Deciding on which cable company to sign up with can be a confusing process. Each one has their own advertised promotions, speeds, and bonuses. The best cable provider for your neighbor may not be the best for your needs.
You should know about bundled services, contracts, and what you'll realistically be using. To get to the bottom of all this, we've researched all the providers in Ontario. We looked at which services are needed for different households and businesses.
Before you sign up with anyone, let's see how they stack up.
You have a choice between a number of cable internet providers in Ontario. This is obviously good for competition. There is both fiber and cable available with speeds starting at 25Mbps. Some residents living in the rural areas of Ontario may be limited to DSL or you can try our Free 30 Day Trial for Rural Internet.
Fiber services is offered by Bell Canada in some areas, but in Essex Country Ontario it is rare. Cable is provided by Bell, Cogeco, and Kelcom. Cable and DSL has a much farther reach than fiber, reaching more rural areas and more clients.
You may also encounter New Edge Networks. This is strictly DSL internet, with some of the slowest speeds in Ontario. Luckily, most people have better options available besides this service.
If you like you can test your postal code right now to see if you are in our service area for cable internet services in Ontario. Just head over to our home page and enter your postal code in the top, "Let's Get Started Section" we will tell you what type of service is available in your area.
Cable TV is still home to many of our favorite guilty pleasures. These days, though, viewers have a lot more choices. Cable providers try to lock you into big channel packages all in the name of the deal.
Will you really watch those 20 movie stations enough to warrant the $30+ in charges? Most of us get our movie fixes from Netflix, Amazon, or Hulu these days. Take your time to look through these channel packages and their programming.
Even if the higher packages only amount to $10-15 more per month. That's $120-180 per year. Cable companies don't want you to think about cutting the cord for internet TV. This might be in your best interest if all your favorites are on streaming services.
Don't forget about the cable TV streaming service by Dish Network, Sling TV. It has all the basic cable stations and the options to add premiums like HBO. Their service is no-contract starting at $25 per month.
Forget about all the advertised things that you can do with internet speeds. Most of that stuff is fluff or misrepresenting the need for higher packages. Internet speeds advertised are strictly about how much you can do, not necessarily how fast.
These speeds are your bandwidth, or how wide the pipeline is for data. For example, if you only do web browsing and some music streaming, you will notice no difference between 10Mbs and 100Mbs. Streaming video in HD starts to demand more bandwidth, however.
Netflix recommends 5 Mbps for HD streaming. If you have multiple people watching movies and browsing, you should go up to 15 Mbps. Gaming online is a different story. For the most part, you don't need a lot of bandwidth or high-speeds to play.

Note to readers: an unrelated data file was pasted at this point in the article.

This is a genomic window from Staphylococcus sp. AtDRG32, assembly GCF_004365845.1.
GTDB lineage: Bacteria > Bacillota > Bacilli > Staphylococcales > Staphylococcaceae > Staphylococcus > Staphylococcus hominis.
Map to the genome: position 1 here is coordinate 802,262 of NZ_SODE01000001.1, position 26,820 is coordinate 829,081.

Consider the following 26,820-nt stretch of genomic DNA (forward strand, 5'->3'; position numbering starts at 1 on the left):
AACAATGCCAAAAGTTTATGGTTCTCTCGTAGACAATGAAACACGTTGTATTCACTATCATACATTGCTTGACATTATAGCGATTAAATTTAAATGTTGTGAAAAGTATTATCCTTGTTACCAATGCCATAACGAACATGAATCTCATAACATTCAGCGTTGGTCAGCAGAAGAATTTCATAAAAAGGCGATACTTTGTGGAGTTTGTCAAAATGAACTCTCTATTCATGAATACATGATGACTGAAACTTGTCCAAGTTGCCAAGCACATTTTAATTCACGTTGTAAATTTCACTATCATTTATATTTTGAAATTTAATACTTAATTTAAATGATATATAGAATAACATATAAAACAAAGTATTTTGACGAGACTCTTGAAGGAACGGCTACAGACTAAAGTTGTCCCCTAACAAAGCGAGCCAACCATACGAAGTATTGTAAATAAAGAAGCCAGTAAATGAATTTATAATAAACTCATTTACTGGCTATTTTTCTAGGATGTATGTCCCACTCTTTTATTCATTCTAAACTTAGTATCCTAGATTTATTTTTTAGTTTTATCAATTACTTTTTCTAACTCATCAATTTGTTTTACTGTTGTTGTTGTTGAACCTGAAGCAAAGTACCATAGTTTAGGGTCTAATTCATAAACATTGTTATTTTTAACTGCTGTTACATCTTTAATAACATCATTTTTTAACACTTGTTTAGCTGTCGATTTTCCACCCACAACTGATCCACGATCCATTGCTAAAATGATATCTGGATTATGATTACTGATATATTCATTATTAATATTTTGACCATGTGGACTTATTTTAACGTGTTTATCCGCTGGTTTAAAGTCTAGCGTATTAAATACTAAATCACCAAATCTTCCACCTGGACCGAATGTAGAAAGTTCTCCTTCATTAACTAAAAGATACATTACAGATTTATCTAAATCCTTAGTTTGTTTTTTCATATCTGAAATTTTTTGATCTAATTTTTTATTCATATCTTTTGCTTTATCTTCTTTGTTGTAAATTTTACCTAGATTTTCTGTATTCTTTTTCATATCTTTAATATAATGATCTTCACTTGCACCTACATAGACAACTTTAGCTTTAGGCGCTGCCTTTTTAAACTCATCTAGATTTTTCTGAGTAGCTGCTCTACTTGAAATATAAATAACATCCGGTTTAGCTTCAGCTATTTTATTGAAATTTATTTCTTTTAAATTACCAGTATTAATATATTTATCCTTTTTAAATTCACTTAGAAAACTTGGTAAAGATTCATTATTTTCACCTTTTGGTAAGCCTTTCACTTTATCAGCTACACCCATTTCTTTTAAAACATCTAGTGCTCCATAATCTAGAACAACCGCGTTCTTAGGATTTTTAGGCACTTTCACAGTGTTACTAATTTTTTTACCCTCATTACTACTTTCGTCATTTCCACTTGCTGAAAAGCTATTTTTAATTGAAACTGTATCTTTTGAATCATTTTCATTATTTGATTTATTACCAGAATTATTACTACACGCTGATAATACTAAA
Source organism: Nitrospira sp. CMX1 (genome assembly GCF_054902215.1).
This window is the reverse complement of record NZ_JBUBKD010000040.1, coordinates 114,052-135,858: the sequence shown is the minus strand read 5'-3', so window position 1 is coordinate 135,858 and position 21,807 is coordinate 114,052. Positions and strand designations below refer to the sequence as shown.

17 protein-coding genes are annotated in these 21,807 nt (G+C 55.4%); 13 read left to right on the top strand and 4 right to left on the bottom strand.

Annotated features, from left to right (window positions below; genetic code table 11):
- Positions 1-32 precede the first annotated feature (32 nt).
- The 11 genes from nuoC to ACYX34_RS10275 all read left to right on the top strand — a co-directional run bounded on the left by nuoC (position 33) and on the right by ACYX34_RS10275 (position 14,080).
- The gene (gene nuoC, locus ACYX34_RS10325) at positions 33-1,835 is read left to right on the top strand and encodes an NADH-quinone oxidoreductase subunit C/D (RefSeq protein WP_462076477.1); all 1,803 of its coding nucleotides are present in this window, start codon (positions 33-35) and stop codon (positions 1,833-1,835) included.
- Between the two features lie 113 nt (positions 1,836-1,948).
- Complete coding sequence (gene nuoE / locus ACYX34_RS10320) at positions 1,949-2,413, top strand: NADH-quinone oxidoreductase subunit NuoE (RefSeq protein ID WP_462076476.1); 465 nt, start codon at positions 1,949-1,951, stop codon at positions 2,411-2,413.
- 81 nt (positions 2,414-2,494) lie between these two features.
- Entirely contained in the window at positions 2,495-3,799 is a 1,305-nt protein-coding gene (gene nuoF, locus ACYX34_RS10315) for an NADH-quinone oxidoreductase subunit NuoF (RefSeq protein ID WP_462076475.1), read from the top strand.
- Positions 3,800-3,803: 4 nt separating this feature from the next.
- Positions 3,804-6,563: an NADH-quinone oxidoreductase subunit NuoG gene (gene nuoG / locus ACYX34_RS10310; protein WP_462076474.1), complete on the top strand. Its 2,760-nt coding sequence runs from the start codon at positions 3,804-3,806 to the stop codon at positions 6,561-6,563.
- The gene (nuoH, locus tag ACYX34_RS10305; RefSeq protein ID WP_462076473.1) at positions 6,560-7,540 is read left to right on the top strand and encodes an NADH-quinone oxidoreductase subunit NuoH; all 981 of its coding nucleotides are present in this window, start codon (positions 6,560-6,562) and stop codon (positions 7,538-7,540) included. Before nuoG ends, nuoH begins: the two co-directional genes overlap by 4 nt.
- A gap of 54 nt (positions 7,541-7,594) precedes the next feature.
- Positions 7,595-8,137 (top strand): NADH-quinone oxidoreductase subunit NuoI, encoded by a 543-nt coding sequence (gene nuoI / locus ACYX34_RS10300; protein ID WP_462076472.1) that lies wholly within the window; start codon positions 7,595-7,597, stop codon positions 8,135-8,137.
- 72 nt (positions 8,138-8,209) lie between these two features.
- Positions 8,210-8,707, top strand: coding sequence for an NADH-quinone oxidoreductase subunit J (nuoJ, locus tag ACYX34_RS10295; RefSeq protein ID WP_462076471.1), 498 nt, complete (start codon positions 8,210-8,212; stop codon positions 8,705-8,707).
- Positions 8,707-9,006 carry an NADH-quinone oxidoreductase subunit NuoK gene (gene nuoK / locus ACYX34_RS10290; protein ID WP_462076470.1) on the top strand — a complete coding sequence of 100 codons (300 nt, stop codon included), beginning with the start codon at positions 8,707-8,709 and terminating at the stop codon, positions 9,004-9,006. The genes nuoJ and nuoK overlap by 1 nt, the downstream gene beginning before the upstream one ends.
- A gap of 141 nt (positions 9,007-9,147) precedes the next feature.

Where you will really notice the higher speed packages is download games and large files. The more bandwidth, the larger the pieces of said files can be downloaded at once.
Cable and internet companies love to bundle customers, for better or for worse. If you have no use for cable TV or landlines, don't bundle. If you do use either one of those, then you can save hundreds, potentially.
Bundled deals usually come with a two-year contract. You'll need to ask yourself whether or not you see yourself using these services for that long. Early cancellation fees can be very expensive.
Generally, you pay a flat rate for the number of months remaining on your contract. Even at only $20 per month, it's going hurt being charged in one lump sum.
The convenience of paying everything in one bill is worth consideration on its own. You can get services bundled even without being locked in a deal.
If you're signing up for cable internet for the first time, you should not be paying full price. Cable providers will give you a promotional rate for the length of your contract. Usually, they give you a large discount for the first year, and half that for the second.
Shop around and see which company has the best deals for both contracts and month-to-month service. When signing up, pay attention to the dates when those discounts expire. Ask if they will email or text a reminder to you before they expire.
This is one of the most important aspects of cable and internet service. Cable companies have ranked high in customer dissatisfaction for years. Some companies, like Comcast, are notorious for treating customers like crap.
The only way to find out how good a cable provider's customer service is is by researching online. Your initial phone interview with them is often a poor indicator, they're not going to upset a new customer.
Negotiating for a better deal is practically a requirement if you want the best cable deals. There are unadvertised deals that are only offered to customers who are threatening to downgrade or cancel. Customer service reps will try to keep you by offering bonuses or more credits.
On the extreme end of finding the best deals, those who threaten to cancel current services may get special offers. We don't recommend doing this unless you are actually prepared to leave your current service. For those who live out in rural parts with no competitors, it may not work.
If you still have DSL, look right now to see who is the best cable provider. There may have been improvements in your area where you can get faster speeds.
Read our guide on rural internet in Ontario to find out more. Don't settle for less just to avoid the transition process. It's easier than you may think.